While it will take time for the full implications of Donald Trump's surprise win of the US election to become clear, we have provided a few potential impacts the Trump presidency could have on the digital media space:
- Slowdown in media mergers and acquisitions. Over the last two years, the digital media industry has experienced steady growth in mergers and acquisitions. However, the trend could reverse in the near future. Trump has voiced opposition to large corporate acquisition deals such as the AT&T and Time Warner deal, and the Verizon and Yahoo deal, citing “too much concentration of power in the hands of too few.” This could impact players attempting to compete with already established giants (such as Google and Facebook) in the ad space, and media powerhouses (such as Netflix). Moreover, 56% of global deal-making executives expect Trump to exert downward pressure on M&A, according to a survey from Intralinks Holdings Inc., cited by Bloomberg.
- Publishers could see increased levels of engagement in traffic. Elections drive spikes in traffic to media publishers, but what follows is typically an “election hangover,” or lower engagement as election hype dies down. However, given the unpredictable nature of this election, media outlets will likely have no shortage of news stories to drive clicks and readership.
- Ad industry faces “wait-and-see” mentality. Much like what happened with Brexit’simpact on the UK advertising industry, an initial slowdown in spending could take place in the US. Publicis CEO Maurice Levy reiterated this notion yesterday, claiming that a Trump election would “likely be similar” to what happened in the UK, as many of their clients took a “wait-and-see” approach to ad spend, according to an interview with Ad age. Much like the financial markets, the advertising market reacts negatively to uncertainty.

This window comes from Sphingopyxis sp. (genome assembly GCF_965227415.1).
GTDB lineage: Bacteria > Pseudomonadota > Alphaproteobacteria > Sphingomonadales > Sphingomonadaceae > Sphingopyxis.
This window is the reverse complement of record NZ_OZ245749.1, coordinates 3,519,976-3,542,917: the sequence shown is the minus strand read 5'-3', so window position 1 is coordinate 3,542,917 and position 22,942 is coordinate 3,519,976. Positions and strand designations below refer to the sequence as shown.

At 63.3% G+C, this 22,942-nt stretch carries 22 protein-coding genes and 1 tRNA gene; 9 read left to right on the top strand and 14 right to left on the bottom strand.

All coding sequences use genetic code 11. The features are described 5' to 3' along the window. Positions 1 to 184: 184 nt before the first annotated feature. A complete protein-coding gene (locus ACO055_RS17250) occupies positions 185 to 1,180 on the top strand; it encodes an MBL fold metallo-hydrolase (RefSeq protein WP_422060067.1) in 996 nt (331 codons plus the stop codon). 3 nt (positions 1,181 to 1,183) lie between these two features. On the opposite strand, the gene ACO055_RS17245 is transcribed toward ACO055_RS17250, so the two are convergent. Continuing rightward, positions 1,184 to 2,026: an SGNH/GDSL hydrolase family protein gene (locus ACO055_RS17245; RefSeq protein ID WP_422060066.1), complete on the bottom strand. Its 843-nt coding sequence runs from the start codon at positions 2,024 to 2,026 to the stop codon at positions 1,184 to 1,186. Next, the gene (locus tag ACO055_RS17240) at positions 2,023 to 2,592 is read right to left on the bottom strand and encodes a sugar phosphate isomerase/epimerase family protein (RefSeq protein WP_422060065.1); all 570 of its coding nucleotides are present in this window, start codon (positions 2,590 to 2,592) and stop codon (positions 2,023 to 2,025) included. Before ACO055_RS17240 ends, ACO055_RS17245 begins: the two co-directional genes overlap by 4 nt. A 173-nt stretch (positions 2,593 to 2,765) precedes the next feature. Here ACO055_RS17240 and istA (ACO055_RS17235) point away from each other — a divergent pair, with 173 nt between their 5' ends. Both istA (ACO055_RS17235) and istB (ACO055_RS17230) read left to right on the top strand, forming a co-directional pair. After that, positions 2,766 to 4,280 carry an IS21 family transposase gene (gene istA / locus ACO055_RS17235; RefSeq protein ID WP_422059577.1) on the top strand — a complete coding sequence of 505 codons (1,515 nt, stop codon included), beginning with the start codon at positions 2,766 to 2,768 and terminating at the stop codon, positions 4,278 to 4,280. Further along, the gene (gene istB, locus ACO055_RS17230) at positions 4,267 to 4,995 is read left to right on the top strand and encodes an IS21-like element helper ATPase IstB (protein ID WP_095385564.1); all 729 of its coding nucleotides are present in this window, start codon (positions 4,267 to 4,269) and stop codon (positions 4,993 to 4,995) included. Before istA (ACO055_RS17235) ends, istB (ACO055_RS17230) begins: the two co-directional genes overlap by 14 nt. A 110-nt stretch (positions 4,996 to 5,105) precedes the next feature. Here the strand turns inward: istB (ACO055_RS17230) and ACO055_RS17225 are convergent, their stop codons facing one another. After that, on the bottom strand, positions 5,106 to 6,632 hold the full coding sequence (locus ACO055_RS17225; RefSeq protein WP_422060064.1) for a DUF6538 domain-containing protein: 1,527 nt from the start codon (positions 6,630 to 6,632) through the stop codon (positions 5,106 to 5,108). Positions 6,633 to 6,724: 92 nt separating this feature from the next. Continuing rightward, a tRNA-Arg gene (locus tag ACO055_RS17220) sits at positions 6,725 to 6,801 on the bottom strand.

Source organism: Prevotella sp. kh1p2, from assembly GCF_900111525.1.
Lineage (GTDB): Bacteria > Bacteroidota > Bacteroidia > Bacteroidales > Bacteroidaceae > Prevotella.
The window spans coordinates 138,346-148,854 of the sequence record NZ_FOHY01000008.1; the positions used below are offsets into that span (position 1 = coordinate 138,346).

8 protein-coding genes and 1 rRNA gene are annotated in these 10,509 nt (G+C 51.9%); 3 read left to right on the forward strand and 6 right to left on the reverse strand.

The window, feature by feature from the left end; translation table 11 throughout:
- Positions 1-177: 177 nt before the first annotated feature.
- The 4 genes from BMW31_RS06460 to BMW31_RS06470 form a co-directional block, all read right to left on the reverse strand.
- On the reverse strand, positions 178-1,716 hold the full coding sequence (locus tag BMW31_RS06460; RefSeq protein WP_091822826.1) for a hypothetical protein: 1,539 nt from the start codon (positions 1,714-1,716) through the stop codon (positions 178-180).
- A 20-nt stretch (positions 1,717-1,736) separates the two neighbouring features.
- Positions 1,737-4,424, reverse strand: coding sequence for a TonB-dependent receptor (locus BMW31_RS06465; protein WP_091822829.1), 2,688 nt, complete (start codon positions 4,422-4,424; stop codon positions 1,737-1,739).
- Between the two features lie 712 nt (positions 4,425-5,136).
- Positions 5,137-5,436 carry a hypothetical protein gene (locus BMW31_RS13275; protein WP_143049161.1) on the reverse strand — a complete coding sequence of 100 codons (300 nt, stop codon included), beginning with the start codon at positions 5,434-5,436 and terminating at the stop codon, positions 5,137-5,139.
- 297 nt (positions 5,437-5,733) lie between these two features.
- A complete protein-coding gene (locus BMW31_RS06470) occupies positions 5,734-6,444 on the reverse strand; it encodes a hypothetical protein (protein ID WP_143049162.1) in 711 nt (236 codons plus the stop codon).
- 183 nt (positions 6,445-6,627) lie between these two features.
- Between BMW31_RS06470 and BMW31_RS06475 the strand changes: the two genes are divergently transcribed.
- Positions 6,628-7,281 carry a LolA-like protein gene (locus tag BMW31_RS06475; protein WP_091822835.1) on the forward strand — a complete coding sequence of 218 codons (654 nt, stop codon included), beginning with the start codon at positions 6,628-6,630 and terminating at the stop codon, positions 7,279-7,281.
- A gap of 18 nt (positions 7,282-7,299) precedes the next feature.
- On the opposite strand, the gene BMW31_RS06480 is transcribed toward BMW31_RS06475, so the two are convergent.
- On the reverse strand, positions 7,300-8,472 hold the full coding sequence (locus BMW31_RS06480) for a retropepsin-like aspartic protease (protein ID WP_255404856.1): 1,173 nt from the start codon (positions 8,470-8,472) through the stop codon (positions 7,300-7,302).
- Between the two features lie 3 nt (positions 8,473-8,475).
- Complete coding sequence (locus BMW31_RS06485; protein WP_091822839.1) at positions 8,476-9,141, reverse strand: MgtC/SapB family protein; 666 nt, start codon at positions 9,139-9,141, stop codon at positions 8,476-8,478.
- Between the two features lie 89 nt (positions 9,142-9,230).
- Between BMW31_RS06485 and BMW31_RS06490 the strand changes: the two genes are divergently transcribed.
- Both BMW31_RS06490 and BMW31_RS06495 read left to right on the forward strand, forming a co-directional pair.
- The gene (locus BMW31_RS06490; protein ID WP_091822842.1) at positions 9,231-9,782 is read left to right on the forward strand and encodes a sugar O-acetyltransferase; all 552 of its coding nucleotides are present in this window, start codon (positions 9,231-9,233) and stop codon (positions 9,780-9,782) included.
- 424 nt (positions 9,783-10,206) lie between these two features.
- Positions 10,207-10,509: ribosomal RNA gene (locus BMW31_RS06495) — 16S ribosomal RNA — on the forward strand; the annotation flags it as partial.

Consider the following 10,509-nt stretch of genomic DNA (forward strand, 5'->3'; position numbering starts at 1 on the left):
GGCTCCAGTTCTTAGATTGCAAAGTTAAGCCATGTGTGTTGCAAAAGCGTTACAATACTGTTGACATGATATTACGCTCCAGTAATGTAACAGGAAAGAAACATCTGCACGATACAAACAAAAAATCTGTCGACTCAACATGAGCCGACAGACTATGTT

- A shortage of STEM workers should immigration policies tighten. There will be 1.4 million computer science-related jobs and only 400,000 US computer science graduates by 2020, according to Bureau of Labor Statistics estimates cited on the White House website. This means that US graduates are on track to fill just 29% of these jobs. Filling these vacancies will require either a rapid acceleration in homegrown computer science talent, or a continued acceptance of foreign computer science talent into the country. There are around 650,000 to 800,000 H-1B workers in the US today, of whom an estimated two-thirds are in computer-related fields.
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